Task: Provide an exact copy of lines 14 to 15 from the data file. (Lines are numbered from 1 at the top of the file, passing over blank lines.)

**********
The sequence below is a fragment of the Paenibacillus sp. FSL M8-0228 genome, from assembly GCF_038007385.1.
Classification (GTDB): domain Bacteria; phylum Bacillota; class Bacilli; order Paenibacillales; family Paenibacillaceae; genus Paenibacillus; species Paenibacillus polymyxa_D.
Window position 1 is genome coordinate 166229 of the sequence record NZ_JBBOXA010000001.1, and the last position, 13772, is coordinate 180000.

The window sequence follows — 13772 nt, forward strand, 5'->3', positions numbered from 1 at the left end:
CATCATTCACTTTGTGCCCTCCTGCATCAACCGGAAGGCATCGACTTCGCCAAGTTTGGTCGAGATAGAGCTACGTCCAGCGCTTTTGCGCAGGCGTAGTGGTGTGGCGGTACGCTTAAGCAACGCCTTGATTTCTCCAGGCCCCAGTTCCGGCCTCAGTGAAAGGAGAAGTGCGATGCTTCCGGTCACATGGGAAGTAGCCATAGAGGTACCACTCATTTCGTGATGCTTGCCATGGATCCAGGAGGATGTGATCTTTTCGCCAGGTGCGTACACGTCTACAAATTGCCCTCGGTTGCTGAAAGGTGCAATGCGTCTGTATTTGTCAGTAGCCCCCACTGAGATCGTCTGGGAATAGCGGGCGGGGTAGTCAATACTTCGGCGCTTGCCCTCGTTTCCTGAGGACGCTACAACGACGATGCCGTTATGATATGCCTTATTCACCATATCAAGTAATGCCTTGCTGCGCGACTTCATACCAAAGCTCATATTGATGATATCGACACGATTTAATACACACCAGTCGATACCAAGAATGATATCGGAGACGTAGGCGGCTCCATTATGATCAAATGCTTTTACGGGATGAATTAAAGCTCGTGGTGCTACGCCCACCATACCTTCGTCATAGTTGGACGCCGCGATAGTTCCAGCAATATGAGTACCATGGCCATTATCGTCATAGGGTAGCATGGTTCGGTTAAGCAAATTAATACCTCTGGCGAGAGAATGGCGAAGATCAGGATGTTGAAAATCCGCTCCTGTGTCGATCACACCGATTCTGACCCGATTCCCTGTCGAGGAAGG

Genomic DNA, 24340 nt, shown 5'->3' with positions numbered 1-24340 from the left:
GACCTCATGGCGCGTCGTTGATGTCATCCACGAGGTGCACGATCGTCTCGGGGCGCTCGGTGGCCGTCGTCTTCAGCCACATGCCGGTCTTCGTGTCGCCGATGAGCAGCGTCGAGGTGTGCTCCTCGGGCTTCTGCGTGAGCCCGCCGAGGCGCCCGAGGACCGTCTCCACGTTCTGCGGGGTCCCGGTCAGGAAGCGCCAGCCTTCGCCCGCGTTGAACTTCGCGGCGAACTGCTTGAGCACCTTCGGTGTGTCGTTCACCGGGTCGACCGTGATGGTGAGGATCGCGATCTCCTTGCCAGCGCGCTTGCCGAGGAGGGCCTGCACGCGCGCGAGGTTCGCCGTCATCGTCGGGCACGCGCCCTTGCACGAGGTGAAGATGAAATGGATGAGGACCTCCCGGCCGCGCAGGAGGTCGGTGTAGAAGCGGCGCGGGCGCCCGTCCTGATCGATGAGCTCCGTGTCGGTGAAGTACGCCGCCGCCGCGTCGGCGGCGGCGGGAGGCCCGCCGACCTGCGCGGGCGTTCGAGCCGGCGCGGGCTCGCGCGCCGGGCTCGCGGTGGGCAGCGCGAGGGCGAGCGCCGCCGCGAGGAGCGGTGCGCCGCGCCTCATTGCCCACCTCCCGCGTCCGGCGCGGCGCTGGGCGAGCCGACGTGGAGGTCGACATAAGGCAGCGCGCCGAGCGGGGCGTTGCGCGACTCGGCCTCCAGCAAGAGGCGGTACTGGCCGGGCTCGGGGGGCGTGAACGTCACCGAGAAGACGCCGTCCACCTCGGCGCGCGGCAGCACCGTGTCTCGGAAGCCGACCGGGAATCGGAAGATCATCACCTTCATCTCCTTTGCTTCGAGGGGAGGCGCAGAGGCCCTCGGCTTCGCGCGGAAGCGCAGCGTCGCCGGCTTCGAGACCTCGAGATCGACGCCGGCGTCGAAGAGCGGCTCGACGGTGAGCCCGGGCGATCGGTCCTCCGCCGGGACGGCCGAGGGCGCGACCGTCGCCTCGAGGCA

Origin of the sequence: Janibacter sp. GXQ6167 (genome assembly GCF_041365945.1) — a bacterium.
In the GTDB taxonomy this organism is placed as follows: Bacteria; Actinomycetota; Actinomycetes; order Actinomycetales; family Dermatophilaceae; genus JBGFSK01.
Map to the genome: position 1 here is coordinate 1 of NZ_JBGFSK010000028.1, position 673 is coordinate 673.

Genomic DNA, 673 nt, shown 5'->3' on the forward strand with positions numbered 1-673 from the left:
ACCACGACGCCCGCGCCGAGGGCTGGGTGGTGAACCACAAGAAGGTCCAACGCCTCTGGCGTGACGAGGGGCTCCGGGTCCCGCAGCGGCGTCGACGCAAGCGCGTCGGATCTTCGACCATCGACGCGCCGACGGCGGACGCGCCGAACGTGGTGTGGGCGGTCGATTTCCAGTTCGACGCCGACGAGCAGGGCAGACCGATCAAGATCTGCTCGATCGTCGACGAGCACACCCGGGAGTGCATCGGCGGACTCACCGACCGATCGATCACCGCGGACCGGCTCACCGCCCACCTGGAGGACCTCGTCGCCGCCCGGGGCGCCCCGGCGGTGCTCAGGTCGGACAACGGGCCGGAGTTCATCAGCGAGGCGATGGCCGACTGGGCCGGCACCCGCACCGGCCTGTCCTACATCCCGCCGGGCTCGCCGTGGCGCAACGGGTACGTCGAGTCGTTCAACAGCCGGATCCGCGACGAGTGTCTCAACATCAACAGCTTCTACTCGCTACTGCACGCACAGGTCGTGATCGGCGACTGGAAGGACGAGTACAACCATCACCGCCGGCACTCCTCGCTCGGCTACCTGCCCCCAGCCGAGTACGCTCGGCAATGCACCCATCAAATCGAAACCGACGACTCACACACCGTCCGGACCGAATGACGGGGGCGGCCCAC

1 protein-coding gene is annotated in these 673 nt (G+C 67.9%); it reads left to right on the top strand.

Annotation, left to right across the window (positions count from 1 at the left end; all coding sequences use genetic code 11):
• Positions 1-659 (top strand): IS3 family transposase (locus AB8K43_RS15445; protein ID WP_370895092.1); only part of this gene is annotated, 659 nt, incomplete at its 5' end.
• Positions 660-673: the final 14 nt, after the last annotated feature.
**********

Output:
Annotation, left to right across the window (positions count from 1 at the left end; all coding sequences use genetic code 11):
• Positions 1-659 (top strand): IS3 family transposase (locus AB8K43_RS15445; protein ID WP_370895092.1); only part of this gene is annotated, 659 nt, incomplete at its 5' end.